Geekyteacher











As a student, I remember reading lots of materials on the use of videos for educational purposes. There are lots of worth reading materials, but I guess experience is the best reference when working with media products. Working with Videos in the classroom has been mistakenly confused with unplanned classes and with lazy teachers. Learning (and teaching) a second language that is not spoken in the country  may become rather boring if students always work following the same patterns, routines, and if they always listen to a non-native (though good) accent.

First of all, if you are planning to work with films, I think a little knowledge on film related vocabulary and the meaning of the different camera positions for instance, is a must if you want to include activities that really engage students as critical viewers.

Then, you should be acquainted with the likes of your students, and see what kind of films are appropriate to their age and level of English.

It would be excellent to have video guides prepared in advance, so as to avoid preparing some not encouraging activities just to fill class time and requirements. As regards this, we have to consider the purpose of the watching activity: are we watching a video just for fun or to expand our knowledge on certain topic?

This is important so we can choose after watching activities that are appropriate to work with, keeping in mind that video watching is an activity in itself.

When preparing a video guide, it’s frequently recommended to divide it in three parts:

Pre- Watching Activities, where you may introduce the topic of the film, elicit background knowledge from the students or predict what the film will be about.

While – Watching Activities, which I think should be just short vocabulary note taking so as to let students concentrate in the watching, and

– Post – Watching Activities, which can be individual or group activities, written or oral, depending on your likes and the students’. Usual post – watching activities include gap filling, comprehension questions and summary writing.

We, as teachers, should put all our efforts in creating appealing video guides and activities to motivate students. And I’m not saying that we have to print colour copies or something like that. I think that at least one or two images and a nice font can be used to improve the aesthetics of a worksheet, but if the content is not good enough, there’s no use in embelishing it.

If class time is a problem, why don’t you work with TV Series? They usually last 30/40 minutes, and they can be a great source of material for your teaching practices. Not only will your students be learning with authentic material but also they will enrich their vocabulary with words not usually found in textbooks.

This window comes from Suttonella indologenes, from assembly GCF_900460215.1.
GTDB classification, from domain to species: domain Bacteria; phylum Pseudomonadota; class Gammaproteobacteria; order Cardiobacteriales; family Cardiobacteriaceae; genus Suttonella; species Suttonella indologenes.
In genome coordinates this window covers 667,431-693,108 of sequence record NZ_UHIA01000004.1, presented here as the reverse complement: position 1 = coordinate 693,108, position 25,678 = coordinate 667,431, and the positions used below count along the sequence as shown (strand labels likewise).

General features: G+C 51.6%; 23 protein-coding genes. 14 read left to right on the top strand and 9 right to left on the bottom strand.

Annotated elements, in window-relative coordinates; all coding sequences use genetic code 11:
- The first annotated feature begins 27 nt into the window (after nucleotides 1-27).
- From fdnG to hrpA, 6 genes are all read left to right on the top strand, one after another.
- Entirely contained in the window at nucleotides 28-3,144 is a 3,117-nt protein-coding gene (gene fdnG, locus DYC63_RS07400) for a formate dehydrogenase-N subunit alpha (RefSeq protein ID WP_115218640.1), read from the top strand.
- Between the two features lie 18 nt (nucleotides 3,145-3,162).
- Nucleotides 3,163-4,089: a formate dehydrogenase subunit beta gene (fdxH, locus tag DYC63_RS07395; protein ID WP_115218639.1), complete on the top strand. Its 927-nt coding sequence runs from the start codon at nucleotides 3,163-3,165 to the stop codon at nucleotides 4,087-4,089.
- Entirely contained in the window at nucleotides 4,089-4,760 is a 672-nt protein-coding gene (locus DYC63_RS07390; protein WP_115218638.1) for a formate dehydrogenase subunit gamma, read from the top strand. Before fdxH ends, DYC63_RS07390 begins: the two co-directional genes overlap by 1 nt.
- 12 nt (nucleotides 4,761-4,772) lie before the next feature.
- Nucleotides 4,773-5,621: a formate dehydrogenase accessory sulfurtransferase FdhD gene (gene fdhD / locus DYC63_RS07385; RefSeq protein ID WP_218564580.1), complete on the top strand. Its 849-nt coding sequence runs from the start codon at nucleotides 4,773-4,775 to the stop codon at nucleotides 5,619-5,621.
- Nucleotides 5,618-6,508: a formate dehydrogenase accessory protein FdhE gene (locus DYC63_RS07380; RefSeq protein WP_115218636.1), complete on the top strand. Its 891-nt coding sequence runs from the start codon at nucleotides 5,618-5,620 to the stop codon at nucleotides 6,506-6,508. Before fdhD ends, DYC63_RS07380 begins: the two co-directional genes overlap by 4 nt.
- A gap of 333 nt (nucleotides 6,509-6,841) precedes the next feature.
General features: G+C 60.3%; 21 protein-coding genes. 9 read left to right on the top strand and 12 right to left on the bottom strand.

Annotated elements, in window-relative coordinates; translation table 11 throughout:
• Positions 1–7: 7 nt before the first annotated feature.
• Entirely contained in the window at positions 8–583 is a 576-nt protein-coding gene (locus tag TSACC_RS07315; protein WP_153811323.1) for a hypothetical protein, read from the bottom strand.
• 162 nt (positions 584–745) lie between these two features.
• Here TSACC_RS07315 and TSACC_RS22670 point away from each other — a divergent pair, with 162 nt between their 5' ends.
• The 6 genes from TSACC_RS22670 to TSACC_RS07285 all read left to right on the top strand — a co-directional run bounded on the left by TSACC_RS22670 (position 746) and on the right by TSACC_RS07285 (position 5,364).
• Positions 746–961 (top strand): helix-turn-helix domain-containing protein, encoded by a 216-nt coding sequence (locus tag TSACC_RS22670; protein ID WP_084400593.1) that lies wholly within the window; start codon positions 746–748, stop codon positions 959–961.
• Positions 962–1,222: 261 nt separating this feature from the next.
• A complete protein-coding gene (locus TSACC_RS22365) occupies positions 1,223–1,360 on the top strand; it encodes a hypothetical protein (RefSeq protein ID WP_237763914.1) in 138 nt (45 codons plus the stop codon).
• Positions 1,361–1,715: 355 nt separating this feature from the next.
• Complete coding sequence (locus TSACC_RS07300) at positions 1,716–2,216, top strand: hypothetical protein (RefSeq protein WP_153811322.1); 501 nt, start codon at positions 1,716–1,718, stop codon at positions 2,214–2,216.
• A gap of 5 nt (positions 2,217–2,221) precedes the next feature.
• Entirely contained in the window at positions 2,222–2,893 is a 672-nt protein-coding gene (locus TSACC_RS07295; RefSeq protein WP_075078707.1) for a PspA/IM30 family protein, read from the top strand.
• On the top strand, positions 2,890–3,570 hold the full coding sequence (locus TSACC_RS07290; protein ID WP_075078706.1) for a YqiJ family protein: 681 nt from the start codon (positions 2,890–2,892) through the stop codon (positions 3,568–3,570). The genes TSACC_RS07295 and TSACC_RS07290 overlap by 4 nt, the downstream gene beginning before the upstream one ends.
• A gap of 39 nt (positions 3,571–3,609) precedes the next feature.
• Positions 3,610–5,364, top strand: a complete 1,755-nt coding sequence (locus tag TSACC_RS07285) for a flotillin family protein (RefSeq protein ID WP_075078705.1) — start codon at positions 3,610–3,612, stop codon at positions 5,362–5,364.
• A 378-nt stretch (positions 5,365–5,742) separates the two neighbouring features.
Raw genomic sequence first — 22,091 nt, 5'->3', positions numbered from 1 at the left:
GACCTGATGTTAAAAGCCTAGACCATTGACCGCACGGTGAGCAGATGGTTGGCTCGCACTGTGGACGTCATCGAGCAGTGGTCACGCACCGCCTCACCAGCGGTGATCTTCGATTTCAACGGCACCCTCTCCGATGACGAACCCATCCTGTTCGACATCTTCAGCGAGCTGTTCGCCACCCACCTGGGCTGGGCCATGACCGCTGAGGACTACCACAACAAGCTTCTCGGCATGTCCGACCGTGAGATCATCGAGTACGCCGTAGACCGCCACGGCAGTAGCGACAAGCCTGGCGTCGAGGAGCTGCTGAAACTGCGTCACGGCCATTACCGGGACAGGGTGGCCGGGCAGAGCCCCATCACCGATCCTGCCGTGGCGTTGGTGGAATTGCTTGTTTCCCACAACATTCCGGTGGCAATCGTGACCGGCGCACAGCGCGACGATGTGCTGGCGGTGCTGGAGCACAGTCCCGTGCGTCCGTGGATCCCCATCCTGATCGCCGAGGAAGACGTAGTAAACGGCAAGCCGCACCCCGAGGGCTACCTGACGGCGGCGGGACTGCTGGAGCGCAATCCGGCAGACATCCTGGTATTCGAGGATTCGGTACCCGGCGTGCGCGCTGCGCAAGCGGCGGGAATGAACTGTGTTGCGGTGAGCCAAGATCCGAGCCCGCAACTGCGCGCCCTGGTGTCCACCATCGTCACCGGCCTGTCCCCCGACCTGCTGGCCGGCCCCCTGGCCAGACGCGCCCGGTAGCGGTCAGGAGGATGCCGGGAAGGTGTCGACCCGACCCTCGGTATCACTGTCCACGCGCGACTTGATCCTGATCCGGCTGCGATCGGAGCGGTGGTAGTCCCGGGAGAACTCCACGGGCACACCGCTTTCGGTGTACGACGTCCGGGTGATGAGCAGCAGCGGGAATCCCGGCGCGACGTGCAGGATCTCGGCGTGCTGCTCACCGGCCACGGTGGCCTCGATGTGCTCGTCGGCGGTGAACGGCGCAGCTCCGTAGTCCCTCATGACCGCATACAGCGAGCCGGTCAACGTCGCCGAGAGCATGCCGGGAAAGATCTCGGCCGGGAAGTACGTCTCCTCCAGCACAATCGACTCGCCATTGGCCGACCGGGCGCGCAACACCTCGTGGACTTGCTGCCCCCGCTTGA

Another option could be to choose scenes from different films that go along with the syllabus/coursebook unit you are working with. You can choose the length, the vocabulary and, what I think is the best about this, is that you can motivate your students with creative post-watching activities. Showing them, for instance, a plane crash in a deserted island (LOST, season 1, episodes 1 and 2) really motivated my 9th grade students last year.  After watching the scene, they started guessing what would they do in that situation and we played a “Lost Island Game”, where they had to choose either 3 things or 3 people they would take with them to a deserted island. It was a great revision of grammar and vocabulary we had been working with throughout the year.

The last option, and I mean the last because not everyone has an Internet connection at school. is to work with youtube or other online videos. There are thousands of videos to watch and, again, you can choose the best to fit the likes of your students.

Some interesting links to check:

Video: Animals, Travel, Kids – National Geographic

Teacher Tube

Very Funny Ads

Learning English Through Movies

The English Learner Movie Guides

English Trailers

Teaching with Film and Video

Movie-page.com

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{January 16, 2009}   Online Learning

For the past 4 or 5 days, I’ve been taking part on a series of online teaching and learning sessions, and I’m really looking forward to tell you all about them.They are 6 week courses and this was the first week.
Some courses’ topics are blogging, digital media and education, teaching a language and conflict resolution in the classroom.